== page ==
Inbound Marketing and the Selective Consumer

Inbound marketing completely revolutionized the digital advertising landscape. Where the early browsing experience had only popups and banner ads, inbound marketing’s goal was to bring consumers closer to the company by using blogs, videos, SEO and search history. By colonizing consumer experience with ads tailored to their search history, companies hope to turn product consideration into purchase.

Inbound created a new market for advertisers. Ads have to work harder than ever to get to their target markets in this selectively digital age. Where consumers used to sit through TV commercials in the past, now they have digital streaming with no ads. Free ad blocker extensions on computers filter out undesirable ads and make the digital experience a smooth one.

Without ad blocker, some consumers were feeling harassed by invasive advertising. All it takes is a simple search for an item like a bookcase for that item to appear in every website users visit for the next week. Many users complained that this behavior was creepy since it discouraged quick Internet searches for products.

Inbound marketing overstepped in that direction. Consumers don’t enjoy having a flyer pushed in their face and a digital version of that is just as repulsive. However, the “Internet generation” has responded much more favorably to other forms of inbound marketing.

Blogs and online platforms are low-pressure ways to build your brand and bring customers to you. Blogs are an easy way to share information about your brand, goals and consumers and depending on your business, a good blog can stretch your presence globally.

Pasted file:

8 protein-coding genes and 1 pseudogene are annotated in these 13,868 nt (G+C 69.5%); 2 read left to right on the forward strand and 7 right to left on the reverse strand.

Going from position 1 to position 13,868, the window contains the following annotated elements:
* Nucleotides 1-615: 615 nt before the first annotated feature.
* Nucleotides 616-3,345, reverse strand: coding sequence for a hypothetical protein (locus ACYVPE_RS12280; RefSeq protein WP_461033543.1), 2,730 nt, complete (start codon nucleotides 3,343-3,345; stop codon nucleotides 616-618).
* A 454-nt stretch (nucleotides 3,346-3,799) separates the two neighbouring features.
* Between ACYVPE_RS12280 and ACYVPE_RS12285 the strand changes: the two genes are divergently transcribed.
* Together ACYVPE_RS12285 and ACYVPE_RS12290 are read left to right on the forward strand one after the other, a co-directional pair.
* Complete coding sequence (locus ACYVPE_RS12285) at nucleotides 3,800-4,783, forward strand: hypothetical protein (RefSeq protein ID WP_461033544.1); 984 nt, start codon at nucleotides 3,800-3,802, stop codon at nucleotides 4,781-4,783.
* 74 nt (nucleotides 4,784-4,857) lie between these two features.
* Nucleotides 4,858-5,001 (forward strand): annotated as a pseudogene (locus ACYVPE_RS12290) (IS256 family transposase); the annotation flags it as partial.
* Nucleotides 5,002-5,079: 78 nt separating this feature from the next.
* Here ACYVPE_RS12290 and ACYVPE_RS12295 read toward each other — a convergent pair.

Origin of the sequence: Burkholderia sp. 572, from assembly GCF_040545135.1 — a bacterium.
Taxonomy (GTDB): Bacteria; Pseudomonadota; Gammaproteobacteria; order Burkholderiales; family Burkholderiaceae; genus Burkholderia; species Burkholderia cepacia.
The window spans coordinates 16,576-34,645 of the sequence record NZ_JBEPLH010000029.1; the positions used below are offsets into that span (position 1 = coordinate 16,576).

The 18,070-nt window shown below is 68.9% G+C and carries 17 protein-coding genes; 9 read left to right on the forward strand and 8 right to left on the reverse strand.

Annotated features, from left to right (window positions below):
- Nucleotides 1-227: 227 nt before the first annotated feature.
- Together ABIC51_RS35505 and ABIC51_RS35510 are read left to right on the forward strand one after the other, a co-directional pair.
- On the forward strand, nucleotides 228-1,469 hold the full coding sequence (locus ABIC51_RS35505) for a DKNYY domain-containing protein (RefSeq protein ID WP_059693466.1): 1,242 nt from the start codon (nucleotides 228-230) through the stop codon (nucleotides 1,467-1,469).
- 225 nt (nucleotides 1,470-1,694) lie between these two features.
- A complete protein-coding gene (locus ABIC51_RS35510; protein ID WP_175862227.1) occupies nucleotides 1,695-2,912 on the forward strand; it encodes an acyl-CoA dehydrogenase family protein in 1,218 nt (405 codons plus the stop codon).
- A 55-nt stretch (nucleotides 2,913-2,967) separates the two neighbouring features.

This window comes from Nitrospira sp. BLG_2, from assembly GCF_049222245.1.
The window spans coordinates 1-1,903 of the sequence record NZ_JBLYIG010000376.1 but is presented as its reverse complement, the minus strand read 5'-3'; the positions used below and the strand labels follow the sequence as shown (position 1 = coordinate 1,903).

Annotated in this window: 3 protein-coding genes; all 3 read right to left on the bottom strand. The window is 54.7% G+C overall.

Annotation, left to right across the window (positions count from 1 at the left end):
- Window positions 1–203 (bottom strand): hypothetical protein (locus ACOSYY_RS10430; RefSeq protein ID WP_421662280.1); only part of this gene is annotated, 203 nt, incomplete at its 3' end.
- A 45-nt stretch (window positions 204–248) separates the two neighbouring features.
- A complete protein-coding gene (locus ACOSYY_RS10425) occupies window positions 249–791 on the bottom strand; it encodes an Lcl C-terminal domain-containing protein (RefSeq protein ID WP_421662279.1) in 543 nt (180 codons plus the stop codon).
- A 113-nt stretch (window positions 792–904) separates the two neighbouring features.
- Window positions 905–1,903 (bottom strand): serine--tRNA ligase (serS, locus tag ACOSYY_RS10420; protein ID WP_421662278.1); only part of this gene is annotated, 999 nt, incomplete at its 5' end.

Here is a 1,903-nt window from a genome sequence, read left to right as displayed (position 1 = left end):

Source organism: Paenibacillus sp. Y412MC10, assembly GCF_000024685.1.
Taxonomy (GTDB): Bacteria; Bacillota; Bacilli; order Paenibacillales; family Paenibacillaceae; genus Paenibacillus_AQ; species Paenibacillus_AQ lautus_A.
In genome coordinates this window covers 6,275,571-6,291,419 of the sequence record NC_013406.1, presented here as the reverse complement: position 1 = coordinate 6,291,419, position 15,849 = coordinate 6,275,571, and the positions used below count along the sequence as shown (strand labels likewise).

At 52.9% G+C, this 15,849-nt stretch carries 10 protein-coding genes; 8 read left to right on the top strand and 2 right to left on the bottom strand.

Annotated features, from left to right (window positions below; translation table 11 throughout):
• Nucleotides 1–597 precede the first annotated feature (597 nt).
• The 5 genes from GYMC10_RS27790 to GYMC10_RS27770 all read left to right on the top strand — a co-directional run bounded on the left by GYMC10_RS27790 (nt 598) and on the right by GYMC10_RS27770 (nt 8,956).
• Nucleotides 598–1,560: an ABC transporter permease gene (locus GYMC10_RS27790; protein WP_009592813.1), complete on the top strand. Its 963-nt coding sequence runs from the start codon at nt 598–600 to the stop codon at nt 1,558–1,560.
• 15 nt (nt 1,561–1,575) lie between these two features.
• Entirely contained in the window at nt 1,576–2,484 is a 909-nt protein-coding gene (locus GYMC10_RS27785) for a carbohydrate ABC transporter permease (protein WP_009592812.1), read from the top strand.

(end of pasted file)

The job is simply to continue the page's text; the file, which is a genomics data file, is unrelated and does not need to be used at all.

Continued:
Social media has definitely been the number one brand ambassador in the digital world. Consumers love to talk to brands. They love to make fun of brands. They love to follow brands. In an age where every digital step companies take is recorded, consumers have developed a surprisingly forgiving streak. Any social media blunder might be laughed at for a month or so, but ultimately consumers interact with brands online because it’s an easy way to connect.

So what does this mean for companies? First, if you don’t have an online presence, consider one. While tax firms are not going to draw the casual crowd, creating an informative blog can boost your legitimacy and encourage brick-and-mortar business. Similarly, if your brand is fun and laid-back, then having a social media presence that reflects that makes your ideals makes consumers feel closer to you. A well-crafted social media profile is a lot of upfront work, but the benefits multiply with each like and share.

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